Bailey, John

Position Type: 
Faculty
Job Title: 
FERM Professor
Department: 
Forest Ecosystems & Society
Forest Engineering, Resources & Management
Office Location: 

346 Peavy Forest Science Center (PFSC)

Phone Number: 
(541) 737-1497
Education: 
PhD, 1996, Forest Science, Oregon State University
MF, 1985, Forest Biology, Virginia Tech, Blacksburg
BS, 1983, Forestry and Wildlife, Virginia Tech, Blacksburg
Research Areas: 
  • Silviculture, Fire and Forest Health
  • Forest, Wildlife and Landscape Ecology
Research Interests: 
  • Fire Ecology
  • Forest Health
  • Silviculture
Silviculture Is The Tool for Achieving Many Management Objectives: My research focuses on using traditional and experimental silviculture practices to achieve a spectrum of objectives in a landscape, including commodity production, habitat creation, fire risk reduction, and ecosystem restoration. The art and science of forest management has not fundamentally changed in the last decade, but the objectives have broadened and become more controversial. This forces our forest management actions to be more creative, complex, adaptive and defensible. We have initiated research projects to evaluate the role of stand structure and dynamics on fire hazard, mature forest development, sustainable forest management, and post-fire recovery. Our silviculture research considers the broad economic, ecological, and sociopolitical implications on forest.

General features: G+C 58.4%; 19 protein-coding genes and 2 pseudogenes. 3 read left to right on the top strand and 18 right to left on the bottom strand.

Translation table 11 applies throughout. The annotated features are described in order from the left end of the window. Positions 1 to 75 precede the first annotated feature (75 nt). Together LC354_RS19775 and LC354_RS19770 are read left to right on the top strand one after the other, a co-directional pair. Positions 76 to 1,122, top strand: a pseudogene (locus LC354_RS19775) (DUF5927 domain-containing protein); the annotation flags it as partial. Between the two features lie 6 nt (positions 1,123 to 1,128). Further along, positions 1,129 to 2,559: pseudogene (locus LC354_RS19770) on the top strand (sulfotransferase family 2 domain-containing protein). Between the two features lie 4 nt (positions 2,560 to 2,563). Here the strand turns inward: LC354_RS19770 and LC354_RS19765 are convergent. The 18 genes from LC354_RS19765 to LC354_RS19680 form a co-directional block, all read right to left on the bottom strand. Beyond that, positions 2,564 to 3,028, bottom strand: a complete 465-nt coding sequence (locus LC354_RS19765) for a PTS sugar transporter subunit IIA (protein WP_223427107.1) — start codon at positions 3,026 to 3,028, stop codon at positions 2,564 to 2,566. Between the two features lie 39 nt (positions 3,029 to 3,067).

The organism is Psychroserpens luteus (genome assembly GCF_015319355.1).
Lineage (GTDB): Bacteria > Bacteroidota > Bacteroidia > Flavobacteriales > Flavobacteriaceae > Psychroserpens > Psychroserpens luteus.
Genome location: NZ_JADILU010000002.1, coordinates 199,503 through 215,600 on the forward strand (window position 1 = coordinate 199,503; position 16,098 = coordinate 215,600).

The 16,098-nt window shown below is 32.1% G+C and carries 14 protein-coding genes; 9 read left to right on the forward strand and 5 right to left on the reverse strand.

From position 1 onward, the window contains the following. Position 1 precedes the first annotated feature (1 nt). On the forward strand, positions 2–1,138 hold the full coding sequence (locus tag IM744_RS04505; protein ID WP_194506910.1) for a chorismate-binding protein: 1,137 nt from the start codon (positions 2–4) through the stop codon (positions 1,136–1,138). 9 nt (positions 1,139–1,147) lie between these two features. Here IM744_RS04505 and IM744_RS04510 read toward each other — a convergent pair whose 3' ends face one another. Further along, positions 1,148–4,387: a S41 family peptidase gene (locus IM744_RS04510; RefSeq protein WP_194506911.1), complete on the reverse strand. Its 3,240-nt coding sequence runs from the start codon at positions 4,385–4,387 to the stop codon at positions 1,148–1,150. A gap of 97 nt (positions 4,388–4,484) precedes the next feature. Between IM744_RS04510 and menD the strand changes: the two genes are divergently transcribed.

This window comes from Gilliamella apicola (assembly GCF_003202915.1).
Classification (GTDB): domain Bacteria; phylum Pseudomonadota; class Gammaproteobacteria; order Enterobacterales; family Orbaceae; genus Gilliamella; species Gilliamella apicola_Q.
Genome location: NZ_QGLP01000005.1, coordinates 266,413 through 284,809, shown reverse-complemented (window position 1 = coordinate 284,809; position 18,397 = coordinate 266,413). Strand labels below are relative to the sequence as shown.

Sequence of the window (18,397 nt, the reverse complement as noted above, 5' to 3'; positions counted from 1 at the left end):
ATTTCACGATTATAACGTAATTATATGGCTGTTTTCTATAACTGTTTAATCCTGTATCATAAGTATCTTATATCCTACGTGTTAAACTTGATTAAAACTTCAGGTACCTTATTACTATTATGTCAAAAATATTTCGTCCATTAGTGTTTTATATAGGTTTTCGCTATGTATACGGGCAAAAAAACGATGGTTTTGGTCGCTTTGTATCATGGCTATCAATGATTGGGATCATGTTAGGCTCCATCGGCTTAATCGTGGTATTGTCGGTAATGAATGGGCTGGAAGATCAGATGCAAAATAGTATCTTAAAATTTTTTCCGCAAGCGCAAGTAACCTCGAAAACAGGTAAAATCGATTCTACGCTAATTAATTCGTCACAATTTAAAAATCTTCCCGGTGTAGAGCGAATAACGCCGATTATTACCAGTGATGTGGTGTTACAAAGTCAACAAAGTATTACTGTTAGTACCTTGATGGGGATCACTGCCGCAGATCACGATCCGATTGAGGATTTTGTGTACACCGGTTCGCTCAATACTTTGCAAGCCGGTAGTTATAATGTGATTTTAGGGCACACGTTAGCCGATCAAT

Bio: 
Professor in the FERM department. Adjunct in FES department.

Advising

Graduate Major Advisor
Courses Taught: 
  • FOR 346
    Topics in Wildland Fire
  • FOR 436
    Wildland Fire Science and Fuels Management
  • FOR 441
    Silviculture Practices
  • SNR 531
    Sustainable Silviculture and Forest Certification
Selected Publications: 
  1. Dunn, C., J. Johnston, M. Reilly, J. Bailey, and R. Miller. 2020. How does tree regeneration respond to mixed-severity fire in the western Oregon Cascades, USA? Ecosphere 11(1), e03003
  2. Tweedy, P., K.M. Moriarty, J. D. Bailey, and C. Epps. 2019. Using fine scale resolution vegetation data from LiDAR and ground-based sampling to predict Pacific marten resting habitat at multiple spatial scales. Forest Ecology and Management 452:117556.
  3. Matosziuk, L., Y. Alleau, B. Kerns, J. Bailey, M. Johnson, and J. Hatten. 2019. Effects of season and interval of prescribed burns on pyrogenic carbon in ponderosa pine stands in the southern Blue Mountains, Oregon, USA. Geoderma 348:1-11.
  4. Petitmermet, J., J. Sessions, J., J. Bailey, and R. Zamora-Cristales. 2019. Cost and productivity of tethered cut-to-length systems in a dry forest fuel reduction treatment: a case study. Forest Science 65(5):581-592. doi: 10.1093/forsci/fxz010
  5. Sessions, J., D. Smith, K. Trippe, J. Fried, J. Bailey, J. Petitmermet, W. Hollamon, C. Phillips and J. Campbell. 2019. Can biochar link forest restoration with commercial agriculture? Biomass and Bioenergy 123:175-185.
  6. Alcasena Urdiroz, F.J., A.A. Ager, J.D. Bailey, N. Pineda, and C. Vega-Garcia. 2019. Towards a comprehensive wildfire management strategy for Mediterranean areas: Framework development and implementation in Catalonia, Spain. Journal of Environmental Management 231:303-320.